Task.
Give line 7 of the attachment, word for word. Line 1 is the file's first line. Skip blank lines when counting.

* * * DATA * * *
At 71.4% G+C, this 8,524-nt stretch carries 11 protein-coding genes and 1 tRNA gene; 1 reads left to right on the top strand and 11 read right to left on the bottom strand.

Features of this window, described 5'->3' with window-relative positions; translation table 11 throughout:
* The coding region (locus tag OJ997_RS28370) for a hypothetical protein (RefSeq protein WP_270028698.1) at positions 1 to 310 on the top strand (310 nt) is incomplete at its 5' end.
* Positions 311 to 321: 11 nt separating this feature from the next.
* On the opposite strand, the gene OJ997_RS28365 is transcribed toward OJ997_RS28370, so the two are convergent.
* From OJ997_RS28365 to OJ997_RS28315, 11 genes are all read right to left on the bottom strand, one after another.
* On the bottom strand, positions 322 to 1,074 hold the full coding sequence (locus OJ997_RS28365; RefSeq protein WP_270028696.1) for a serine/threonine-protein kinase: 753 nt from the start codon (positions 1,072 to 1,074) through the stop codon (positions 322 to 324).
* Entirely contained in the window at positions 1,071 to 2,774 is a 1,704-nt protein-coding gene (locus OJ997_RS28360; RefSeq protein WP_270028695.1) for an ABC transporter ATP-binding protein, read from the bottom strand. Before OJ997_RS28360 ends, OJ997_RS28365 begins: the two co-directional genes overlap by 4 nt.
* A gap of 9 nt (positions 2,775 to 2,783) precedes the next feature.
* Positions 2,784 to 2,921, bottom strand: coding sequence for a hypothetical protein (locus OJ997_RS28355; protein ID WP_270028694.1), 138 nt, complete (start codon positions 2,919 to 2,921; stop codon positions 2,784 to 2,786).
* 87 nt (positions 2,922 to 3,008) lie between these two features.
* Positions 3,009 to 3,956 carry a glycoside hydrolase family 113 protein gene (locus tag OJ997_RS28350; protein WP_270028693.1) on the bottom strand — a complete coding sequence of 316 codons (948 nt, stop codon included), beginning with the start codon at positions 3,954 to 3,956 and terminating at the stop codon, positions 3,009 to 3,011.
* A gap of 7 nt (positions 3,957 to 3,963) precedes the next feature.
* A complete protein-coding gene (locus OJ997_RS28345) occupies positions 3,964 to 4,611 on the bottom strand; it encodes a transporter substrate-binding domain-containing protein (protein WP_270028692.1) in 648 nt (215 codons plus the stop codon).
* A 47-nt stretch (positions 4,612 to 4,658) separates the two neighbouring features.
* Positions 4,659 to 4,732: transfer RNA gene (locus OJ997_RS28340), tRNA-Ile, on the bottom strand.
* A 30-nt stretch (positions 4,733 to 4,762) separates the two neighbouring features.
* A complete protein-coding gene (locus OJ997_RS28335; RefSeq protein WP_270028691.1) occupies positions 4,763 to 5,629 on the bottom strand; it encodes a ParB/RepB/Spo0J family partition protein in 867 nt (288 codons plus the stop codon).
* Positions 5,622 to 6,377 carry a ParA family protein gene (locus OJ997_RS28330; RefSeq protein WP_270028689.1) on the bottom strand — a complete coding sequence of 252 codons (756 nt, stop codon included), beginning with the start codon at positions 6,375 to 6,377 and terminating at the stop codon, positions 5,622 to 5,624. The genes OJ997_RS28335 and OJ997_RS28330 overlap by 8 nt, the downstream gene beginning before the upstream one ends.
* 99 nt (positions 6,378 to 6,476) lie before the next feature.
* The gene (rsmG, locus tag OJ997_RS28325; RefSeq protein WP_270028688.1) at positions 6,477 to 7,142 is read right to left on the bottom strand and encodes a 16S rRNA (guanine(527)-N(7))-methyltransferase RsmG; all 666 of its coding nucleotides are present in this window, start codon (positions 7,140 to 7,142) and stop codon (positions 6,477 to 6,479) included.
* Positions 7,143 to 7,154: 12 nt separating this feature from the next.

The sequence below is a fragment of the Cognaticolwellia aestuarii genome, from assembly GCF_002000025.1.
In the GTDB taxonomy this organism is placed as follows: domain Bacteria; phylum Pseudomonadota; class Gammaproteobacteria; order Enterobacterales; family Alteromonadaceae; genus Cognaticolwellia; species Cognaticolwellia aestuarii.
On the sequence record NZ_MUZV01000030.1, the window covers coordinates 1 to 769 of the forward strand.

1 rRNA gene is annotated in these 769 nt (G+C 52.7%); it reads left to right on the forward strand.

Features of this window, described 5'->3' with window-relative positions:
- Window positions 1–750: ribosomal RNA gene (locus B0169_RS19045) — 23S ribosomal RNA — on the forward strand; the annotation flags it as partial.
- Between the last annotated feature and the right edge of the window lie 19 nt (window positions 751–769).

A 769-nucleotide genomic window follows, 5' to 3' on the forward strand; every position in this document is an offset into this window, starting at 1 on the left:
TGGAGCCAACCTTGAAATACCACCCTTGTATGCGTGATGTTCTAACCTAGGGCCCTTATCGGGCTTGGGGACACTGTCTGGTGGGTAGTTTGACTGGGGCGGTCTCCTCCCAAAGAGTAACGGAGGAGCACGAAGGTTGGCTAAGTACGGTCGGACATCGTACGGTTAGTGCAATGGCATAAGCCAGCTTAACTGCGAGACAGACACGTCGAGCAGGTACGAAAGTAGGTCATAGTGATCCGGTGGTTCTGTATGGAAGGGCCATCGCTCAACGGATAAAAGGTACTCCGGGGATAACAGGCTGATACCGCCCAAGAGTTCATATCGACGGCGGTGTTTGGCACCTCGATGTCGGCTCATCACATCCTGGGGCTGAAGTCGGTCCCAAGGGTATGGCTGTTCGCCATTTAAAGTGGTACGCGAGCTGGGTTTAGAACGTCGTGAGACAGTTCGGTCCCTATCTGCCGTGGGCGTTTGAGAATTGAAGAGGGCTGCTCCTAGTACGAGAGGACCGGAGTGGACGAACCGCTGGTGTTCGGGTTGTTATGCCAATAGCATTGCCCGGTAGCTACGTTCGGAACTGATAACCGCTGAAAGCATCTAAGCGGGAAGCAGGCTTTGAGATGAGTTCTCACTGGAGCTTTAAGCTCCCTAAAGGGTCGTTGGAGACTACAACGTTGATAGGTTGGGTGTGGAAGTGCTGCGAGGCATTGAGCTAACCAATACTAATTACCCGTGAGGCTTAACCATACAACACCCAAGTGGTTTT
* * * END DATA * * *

* On the bottom strand, positions 322 to 1,074 hold the full coding sequence (locus OJ997_RS28365; RefSeq protein WP_270028696.1) for a serine/threonine-protein kinase: 753 nt from the start codon (positions 1,072 to 1,074) through the stop codon (positions 322 to 324).